The quality of training provided can make a world of difference to your workers.
Those who work around electrical equipment face many hazards, which can lead to electric shock and/or arc flash injuries, and in the worst case, fatalities.
Electricians already know this and have most probably received training on how to mitigate those hazards.
Non-electricians – such as production workers operating switches, mechanics performing maintenance duties, or telecommunication workers pulling fiber optic cables on shared power poles – also need training on electrical hazards and mitigation.
Let’s look at some advantages for training your non-electrical workers to specific task-qualified levels.
Your Workers Learn How to Interface with Electrical Equipment Safely
The right training reduces the non-electrician’s chances of getting shocked or injured by an arc flash. Knowing how to safely perform a task, understanding what not to do or touch, and wearing the appropriate PPE is critical information to be trained on.
When workers know what they’re supposed to do, they get the job done safely and can encourage coworkers to work safely around electrical equipment.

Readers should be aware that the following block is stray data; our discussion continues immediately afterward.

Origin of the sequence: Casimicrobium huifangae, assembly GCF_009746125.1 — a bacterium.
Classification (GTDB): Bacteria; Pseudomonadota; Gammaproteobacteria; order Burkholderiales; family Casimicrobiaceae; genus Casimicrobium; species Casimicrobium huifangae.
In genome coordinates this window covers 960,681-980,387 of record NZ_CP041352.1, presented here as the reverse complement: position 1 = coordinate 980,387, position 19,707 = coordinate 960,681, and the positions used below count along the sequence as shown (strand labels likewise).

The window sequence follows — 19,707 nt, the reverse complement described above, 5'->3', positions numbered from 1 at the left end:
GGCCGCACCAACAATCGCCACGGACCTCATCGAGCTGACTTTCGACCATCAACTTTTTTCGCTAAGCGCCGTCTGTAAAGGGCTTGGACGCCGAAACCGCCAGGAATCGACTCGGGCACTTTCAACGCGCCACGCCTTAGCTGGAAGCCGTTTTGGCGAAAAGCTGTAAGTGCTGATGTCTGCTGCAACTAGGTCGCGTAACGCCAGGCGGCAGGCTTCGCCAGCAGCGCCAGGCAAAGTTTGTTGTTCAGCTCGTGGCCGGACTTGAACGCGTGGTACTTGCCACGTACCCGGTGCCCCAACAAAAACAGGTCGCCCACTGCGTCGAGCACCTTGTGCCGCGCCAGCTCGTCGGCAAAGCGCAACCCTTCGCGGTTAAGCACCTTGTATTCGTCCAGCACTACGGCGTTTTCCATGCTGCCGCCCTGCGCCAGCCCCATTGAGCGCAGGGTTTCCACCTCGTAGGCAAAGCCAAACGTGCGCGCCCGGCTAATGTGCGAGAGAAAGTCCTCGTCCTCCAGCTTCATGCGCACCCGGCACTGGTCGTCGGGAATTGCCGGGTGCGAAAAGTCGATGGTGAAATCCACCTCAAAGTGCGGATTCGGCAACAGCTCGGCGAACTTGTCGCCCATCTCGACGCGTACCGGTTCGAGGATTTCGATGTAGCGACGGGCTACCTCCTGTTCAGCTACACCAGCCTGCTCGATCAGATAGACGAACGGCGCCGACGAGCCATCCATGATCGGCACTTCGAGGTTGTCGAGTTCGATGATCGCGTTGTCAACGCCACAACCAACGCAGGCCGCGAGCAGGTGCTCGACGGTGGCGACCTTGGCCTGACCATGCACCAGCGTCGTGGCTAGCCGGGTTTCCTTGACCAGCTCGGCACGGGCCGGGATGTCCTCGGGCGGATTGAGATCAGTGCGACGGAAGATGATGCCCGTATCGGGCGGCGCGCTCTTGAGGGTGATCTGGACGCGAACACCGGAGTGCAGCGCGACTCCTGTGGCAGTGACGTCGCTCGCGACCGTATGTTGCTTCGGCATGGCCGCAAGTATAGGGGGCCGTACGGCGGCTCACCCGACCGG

You Will Meet Your Compliance Standards for Electrical Safety
It is vital for all workers, including non-electrical employees, to understand NFPA 70E®, as well as other consensus standards. Realize that these standards are minimum standards; there are also industry best practices to consider.
What has your company decided to include in its Electrical Safety Program (ESP) – the minimal practices, best practices, or a mix of both?
You Can Be Reasonably Assured the Task Is Being Performed Consistently
Consistency on the job has several advantages.
First, everyone involved is knowledgeable on the correct steps in performing a task. There should be no question as to how to do that specific task and no reason for taking shortcuts. Consistent training for all workers who need to be task-qualified helps achieve consistency in performance.
Consistency in job performance is also achieved when employees know their company’s policy concerning electrical safety. What does the company require the worker to wear while performing an electrical task? What are the consequences for not complying with company policy?
Agreement is key. When there is disagreement or a question on how things should be done safely, get out the documentation. Look through the training manual that was provided during class. Refer to your company’s ESP and/or the NFPA 70E®.
At the risk of oversimplifying the argument for task-specific training, let me add that “proper” training is just what its definition states: genuine and appropriate.
Good training applies current rules and standards and should be taught in ways to allow workers to remember the rules and demonstrate to a supervisor or manager that they can perform the skill(s) necessary to complete the task.
When proper electrical task-specific training is implemented, workers are armed with the knowledge on how to do that task safely, allowing them and co-workers to go home at the end of day free of electrical injuries. This should be the goal of any company’s electrical safety policy.